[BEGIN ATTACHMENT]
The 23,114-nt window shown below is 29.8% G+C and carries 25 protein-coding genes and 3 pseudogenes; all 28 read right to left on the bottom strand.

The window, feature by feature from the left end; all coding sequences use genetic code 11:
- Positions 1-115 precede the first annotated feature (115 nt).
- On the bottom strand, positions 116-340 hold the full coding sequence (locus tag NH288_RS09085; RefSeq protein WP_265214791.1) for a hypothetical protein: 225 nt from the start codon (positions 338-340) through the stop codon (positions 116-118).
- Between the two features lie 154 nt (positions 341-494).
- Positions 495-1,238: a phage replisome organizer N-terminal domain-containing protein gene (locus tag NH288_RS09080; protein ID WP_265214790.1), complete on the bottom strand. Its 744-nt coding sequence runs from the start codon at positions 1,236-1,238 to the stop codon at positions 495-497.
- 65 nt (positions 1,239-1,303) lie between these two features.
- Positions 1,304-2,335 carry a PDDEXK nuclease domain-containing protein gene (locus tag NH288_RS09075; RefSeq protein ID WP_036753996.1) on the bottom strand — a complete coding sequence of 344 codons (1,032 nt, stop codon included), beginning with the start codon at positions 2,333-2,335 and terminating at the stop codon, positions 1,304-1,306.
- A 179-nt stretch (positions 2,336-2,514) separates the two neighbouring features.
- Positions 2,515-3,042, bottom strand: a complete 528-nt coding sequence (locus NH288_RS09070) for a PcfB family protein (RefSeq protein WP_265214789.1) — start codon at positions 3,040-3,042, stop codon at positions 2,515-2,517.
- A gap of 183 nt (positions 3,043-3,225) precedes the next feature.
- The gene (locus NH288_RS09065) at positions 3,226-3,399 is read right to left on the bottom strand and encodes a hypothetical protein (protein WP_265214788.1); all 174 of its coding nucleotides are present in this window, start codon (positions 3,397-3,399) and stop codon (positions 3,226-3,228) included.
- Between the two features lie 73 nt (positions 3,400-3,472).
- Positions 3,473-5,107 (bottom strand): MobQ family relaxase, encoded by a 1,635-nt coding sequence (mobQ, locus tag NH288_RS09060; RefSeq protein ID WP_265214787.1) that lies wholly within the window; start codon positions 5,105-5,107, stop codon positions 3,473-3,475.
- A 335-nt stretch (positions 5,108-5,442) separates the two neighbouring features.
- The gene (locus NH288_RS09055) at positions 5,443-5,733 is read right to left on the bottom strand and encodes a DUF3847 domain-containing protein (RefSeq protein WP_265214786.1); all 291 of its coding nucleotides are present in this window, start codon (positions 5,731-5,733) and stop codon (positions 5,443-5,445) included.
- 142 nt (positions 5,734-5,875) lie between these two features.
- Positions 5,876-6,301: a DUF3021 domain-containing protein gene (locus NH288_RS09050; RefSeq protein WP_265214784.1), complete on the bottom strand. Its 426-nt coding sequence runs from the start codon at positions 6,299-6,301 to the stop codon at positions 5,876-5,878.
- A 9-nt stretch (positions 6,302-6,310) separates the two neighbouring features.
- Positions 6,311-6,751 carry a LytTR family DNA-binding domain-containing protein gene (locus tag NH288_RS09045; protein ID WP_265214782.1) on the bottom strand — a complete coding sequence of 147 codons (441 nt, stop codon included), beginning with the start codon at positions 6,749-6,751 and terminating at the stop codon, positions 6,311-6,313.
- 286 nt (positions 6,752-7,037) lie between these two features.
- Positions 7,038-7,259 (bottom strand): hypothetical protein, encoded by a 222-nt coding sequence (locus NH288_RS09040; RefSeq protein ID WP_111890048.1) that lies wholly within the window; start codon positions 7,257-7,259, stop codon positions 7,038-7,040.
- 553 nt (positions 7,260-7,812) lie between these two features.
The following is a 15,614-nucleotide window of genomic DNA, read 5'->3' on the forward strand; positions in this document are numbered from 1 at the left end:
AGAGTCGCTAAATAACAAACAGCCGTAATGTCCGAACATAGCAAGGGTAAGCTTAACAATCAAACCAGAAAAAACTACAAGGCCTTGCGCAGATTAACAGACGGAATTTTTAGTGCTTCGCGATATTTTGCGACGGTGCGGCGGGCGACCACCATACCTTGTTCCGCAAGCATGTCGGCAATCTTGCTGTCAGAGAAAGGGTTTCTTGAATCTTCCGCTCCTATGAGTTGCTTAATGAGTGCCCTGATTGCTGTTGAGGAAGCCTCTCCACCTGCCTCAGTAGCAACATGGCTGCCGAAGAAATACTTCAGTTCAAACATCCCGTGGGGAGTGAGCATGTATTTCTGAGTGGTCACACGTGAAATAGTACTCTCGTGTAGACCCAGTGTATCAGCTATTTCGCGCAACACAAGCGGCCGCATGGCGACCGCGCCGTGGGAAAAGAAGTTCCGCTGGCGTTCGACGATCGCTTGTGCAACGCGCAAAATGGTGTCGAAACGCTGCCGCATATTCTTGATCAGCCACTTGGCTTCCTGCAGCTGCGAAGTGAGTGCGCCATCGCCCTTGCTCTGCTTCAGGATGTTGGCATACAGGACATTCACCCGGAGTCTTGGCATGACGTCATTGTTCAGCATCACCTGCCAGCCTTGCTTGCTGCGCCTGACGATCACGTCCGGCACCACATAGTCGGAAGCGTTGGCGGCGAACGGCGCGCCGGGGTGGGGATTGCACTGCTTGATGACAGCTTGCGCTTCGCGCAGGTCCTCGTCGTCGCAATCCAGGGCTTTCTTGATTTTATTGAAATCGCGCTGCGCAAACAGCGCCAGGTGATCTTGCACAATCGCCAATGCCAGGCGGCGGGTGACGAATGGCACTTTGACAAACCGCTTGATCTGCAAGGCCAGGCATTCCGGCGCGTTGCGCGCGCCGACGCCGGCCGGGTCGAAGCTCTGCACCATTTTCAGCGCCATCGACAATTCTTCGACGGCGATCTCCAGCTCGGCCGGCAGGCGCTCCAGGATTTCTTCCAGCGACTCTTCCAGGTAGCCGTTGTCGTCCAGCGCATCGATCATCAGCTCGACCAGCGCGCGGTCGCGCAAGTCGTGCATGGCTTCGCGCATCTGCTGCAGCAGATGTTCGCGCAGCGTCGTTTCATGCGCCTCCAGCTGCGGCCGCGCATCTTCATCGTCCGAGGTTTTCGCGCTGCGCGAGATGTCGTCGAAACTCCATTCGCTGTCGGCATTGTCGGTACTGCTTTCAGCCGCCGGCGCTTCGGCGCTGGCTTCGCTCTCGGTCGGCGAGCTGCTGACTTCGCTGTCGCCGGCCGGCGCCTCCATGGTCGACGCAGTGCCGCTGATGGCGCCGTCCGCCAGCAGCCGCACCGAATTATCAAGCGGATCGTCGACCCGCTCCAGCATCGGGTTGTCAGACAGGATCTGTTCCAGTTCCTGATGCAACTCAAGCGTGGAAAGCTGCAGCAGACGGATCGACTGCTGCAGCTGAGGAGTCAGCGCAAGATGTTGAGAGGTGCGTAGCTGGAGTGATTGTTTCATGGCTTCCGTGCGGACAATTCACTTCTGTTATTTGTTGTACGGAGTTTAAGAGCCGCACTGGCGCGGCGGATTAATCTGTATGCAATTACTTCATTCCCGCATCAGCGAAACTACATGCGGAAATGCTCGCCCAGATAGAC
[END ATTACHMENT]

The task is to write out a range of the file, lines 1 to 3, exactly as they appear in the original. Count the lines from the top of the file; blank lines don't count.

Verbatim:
The 23,114-nt window shown below is 29.8% G+C and carries 25 protein-coding genes and 3 pseudogenes; all 28 read right to left on the bottom strand.

The window, feature by feature from the left end; all coding sequences use genetic code 11:
- Positions 1-115 precede the first annotated feature (115 nt).